Live: Echo and the Bunnymen’s Electric Performance at the O2 Academy, Leeds
Review of Echo and the Bunnymen’s electric performance at the o2 Academy – icons of the past whose music still insists its permanence and brilliance into 2022.
After roughly two years of live music taking what felt like a never-ending hiatus, The Bunnymen’s show at the o2 Academy on 5th April would have been many of the audience’s first gig since before Covid – and what better gig to reintroduce oneself back into the live music scene with than the Liverpool legends we know as the Bunnymen.
The band first formed in Liverpool in 1978 whose early releases secured them their position as legends of the post-punk genre. Ever since then their evolving sound has proven its musical dynamism from rhythmic pop releases of ‘Songs to Learn to Sing’ (1985) to the moody melancholia that so characterizes the post-punk essence of their 1980 album ‘Crocodiles’. Although the band have proven their skill and versatility as musicians through their ventures into jazz, guitar pop and even psychedelia, they nonetheless stayed largely true to their post-punk essence at the academy with electric performances of their early releases.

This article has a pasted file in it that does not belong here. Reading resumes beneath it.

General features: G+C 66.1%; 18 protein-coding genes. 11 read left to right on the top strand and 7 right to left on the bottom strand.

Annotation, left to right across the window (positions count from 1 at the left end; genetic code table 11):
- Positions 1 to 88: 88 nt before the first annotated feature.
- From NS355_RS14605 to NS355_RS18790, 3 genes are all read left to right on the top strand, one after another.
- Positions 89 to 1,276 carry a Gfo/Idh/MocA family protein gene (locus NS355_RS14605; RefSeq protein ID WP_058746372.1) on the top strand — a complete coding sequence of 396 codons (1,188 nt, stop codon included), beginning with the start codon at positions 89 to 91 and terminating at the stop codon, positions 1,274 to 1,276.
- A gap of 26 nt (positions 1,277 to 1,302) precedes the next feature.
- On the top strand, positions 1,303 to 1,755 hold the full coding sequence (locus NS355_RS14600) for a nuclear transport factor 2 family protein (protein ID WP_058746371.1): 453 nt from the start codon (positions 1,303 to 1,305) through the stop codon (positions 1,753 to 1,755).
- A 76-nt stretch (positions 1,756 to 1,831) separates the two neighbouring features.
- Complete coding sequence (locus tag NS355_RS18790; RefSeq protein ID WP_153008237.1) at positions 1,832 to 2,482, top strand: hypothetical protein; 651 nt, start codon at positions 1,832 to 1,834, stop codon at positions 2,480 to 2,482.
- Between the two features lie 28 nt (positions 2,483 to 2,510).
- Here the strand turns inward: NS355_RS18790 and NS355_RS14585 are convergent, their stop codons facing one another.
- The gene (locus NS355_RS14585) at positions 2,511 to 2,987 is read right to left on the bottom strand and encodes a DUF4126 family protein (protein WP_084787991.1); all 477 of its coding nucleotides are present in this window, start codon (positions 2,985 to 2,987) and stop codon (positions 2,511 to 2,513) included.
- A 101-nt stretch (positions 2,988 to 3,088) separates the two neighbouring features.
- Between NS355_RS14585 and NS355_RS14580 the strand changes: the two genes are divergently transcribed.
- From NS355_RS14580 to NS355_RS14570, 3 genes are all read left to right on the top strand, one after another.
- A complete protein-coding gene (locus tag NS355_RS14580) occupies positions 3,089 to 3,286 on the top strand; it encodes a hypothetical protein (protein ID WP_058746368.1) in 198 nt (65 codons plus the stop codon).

Their fantastic ranges in sound and style were perfectly captured in the show as they dazzled the audience through consistently enigmatic performances ranging from well-loved post-punk classics like ‘Going Up’, to dabbling in jazzy undertones. Regardless of the genres the band meandered itself in, the atmosphere of each performance was consistently electric thanks to Will Sergeant’s skillful yet modest mastery of the guitar, which complimented Ian McCulloch’s unwavering, and insistent vocals. As well as performing many of their older and comfortably familiar releases, the band also treated the audience to a new song, ‘Brussels is haunted’, an upbeat number promising there’s more to come from The Bunnymen yet.